A go competition will be part of the International Conference of Mind Sports which will be held in Camaguey, Cuba May 3-6, 2017. The program will also include academic papers on Mind Sports games. It is sponsored by the University of Camaguey. Professor Lazaro Bueno Pérez, who attended the 2015 Go Congress in St. Paul, is the lead organizer. The city of Camaguey, founded in 1514, is one of Cuba’s leading cities, and the Historic Center of Camaguey is a UNESCO World Heritage Site. “I visited Camaguey in 2015 and very much enjoyed it,” says Bob Gilman, AGA Executive VP. “It’s full both of history and of present day activity.” Go players from other countries will be welcome at the conference. You can find more information here.
American Go E-Journal » Go News
Monday July 18, 2016
Sunday July 17, 2016
The recent Pair Go World Cup in Japan prompted your correspondent to post this photo from the May 15 Pair Go Games at the Seattle Go Center. All 16 contestants were kyu players, so the emphasis was on having fun, and trying to play turns in the correct order. The intermission featured oolong tea from Taiwan, presented by Huei-Ling Shiang. Table 2 winners were Lucy Wang and Bryan Newbold. Table 1 winners were Brian Allen and Deborah Niedermeyer. The Seattle Go Center is planning a gala Holiday Pair Go Tournament for December of this year. Photo: Table 1. Photo and Report by Brian Allen
Monday July 11, 2016
Jeremy Chiu 6d and Luoyi Yang 4d swept the preliminaries of the 2016 Redmond Cup, beating out last year’s champions Albert Yen 7d and Ary Cheng 4d. However, both defending champions will have a chance for revenge in the finals. All four youth have won a free trip to congress to compete in person.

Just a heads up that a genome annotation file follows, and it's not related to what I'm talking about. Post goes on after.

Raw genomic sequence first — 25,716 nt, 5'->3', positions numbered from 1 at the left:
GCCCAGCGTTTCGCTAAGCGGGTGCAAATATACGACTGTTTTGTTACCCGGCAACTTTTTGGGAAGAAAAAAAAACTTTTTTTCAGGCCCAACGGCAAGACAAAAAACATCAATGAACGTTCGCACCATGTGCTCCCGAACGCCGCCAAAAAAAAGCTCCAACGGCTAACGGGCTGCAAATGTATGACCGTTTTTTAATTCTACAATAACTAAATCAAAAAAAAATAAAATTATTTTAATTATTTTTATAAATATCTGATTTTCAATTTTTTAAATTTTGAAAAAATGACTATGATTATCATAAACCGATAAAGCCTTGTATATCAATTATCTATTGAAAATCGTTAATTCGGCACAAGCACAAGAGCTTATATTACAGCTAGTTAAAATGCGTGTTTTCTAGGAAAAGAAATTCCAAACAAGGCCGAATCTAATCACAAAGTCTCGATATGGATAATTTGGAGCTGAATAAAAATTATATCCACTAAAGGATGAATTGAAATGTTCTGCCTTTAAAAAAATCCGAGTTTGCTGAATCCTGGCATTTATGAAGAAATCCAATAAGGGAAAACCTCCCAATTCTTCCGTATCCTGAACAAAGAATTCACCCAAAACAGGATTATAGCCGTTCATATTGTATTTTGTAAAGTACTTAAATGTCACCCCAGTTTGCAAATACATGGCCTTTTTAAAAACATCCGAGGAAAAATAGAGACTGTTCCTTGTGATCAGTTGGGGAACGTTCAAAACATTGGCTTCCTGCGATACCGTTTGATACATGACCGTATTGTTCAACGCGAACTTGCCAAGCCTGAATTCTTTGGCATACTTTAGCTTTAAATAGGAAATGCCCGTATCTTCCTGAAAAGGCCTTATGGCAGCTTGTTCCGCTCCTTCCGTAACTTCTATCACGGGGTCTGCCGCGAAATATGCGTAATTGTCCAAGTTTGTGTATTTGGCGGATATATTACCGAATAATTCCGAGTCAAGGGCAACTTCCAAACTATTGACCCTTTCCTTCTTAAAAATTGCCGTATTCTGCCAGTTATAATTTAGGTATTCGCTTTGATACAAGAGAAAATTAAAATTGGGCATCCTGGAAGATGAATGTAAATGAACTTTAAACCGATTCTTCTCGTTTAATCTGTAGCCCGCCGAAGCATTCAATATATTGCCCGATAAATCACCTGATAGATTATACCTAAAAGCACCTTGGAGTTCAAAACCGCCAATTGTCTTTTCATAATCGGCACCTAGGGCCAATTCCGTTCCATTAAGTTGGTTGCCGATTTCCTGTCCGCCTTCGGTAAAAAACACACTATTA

The Senior Division featured a field of 16 players under the age of 18, including five former Redmond Cup Finalists. Chiu 6d, age 14, seeded fourth by rating, displayed his power by sweeping the competition, including last year’s champion Yen, and 4-time Redmond Cup champion Aaron Ye 7d. This will be Chiu’s second appearance in the Redmond Cup Finals since 2014. “The preliminaries were very tough and I faced many strong opponents,” Chiu told the E-J, “however, I think I played quite well, and fortunately, I was able to come out on top.”
The battle for the second coveted spot in the finals came down to defending champion Yen, and newcomer Muzhen (Alan) Ai 7d, both boys are 16 years old. Yen came out on top, ending with a 5-1 record and losing only to Chiu. “I am very happy to make the finals again, and I hope to continue my strong performance from last year,” Yen told the EJ.
The Junior Division featured seven budding dan players all below the age of 13, including both of last year’s finalists, Ary Cheng 4d, age 10, and Raymond Feng 2d, age 12. However, newcomer Luoyi Yang 4d, age 12, of Canada came out firing, sweeping the competition. The race for second place was much tighter, and a bit over halfway through the tournament, it seemed that defending champion Ary Cheng would be the likely candidate to make the finals with a 3-1 record. However, nine-year old Matthew Cheng 2d (not related to Ary) upset the defending champion and won the rest of his games to take second place by one SODOS point. Because Matthew is also this year’s Junior representative for the World Youth Go Championships, which occurs the same time as the Redmond Cup Finals, he chose to give up his spot in the finals, and Ary Cheng will have the chance to defend his title.